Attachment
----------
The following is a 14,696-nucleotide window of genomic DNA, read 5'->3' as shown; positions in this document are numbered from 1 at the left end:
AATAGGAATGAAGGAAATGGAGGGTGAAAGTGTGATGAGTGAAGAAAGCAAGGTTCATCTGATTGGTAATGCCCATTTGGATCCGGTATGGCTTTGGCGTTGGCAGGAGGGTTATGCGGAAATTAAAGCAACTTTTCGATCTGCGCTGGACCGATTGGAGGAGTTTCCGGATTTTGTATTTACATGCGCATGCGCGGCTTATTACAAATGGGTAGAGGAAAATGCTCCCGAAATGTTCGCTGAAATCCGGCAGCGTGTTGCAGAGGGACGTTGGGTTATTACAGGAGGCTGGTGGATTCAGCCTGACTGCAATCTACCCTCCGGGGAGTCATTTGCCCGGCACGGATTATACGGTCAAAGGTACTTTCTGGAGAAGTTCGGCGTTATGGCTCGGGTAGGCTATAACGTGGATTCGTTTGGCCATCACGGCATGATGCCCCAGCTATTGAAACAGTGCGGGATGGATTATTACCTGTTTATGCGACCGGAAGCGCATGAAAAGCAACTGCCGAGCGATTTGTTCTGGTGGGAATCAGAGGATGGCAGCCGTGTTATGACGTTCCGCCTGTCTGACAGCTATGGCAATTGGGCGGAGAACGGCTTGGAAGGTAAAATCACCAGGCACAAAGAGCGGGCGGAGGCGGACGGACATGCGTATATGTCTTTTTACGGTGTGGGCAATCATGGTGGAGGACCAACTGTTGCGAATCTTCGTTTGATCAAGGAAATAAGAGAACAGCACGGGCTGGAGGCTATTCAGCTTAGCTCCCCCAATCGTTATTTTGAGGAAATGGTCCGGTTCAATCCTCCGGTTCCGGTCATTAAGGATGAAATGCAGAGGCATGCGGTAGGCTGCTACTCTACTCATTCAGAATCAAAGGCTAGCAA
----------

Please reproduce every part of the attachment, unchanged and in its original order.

The following is a 14,696-nucleotide window of genomic DNA, read 5'->3' as shown; positions in this document are numbered from 1 at the left end:
AATAGGAATGAAGGAAATGGAGGGTGAAAGTGTGATGAGTGAAGAAAGCAAGGTTCATCTGATTGGTAATGCCCATTTGGATCCGGTATGGCTTTGGCGTTGGCAGGAGGGTTATGCGGAAATTAAAGCAACTTTTCGATCTGCGCTGGACCGATTGGAGGAGTTTCCGGATTTTGTATTTACATGCGCATGCGCGGCTTATTACAAATGGGTAGAGGAAAATGCTCCCGAAATGTTCGCTGAAATCCGGCAGCGTGTTGCAGAGGGACGTTGGGTTATTACAGGAGGCTGGTGGATTCAGCCTGACTGCAATCTACCCTCCGGGGAGTCATTTGCCCGGCACGGATTATACGGTCAAAGGTACTTTCTGGAGAAGTTCGGCGTTATGGCTCGGGTAGGCTATAACGTGGATTCGTTTGGCCATCACGGCATGATGCCCCAGCTATTGAAACAGTGCGGGATGGATTATTACCTGTTTATGCGACCGGAAGCGCATGAAAAGCAACTGCCGAGCGATTTGTTCTGGTGGGAATCAGAGGATGGCAGCCGTGTTATGACGTTCCGCCTGTCTGACAGCTATGGCAATTGGGCGGAGAACGGCTTGGAAGGTAAAATCACCAGGCACAAAGAGCGGGCGGAGGCGGACGGACATGCGTATATGTCTTTTTACGGTGTGGGCAATCATGGTGGAGGACCAACTGTTGCGAATCTTCGTTTGATCAAGGAAATAAGAGAACAGCACGGGCTGGAGGCTATTCAGCTTAGCTCCCCCAATCGTTATTTTGAGGAAATGGTCCGGTTCAATCCTCCGGTTCCGGTCATTAAGGATGAAATGCAGAGGCATGCGGTAGGCTGCTACTCTACTCATTCAGAATCAAAGGCTAGCAA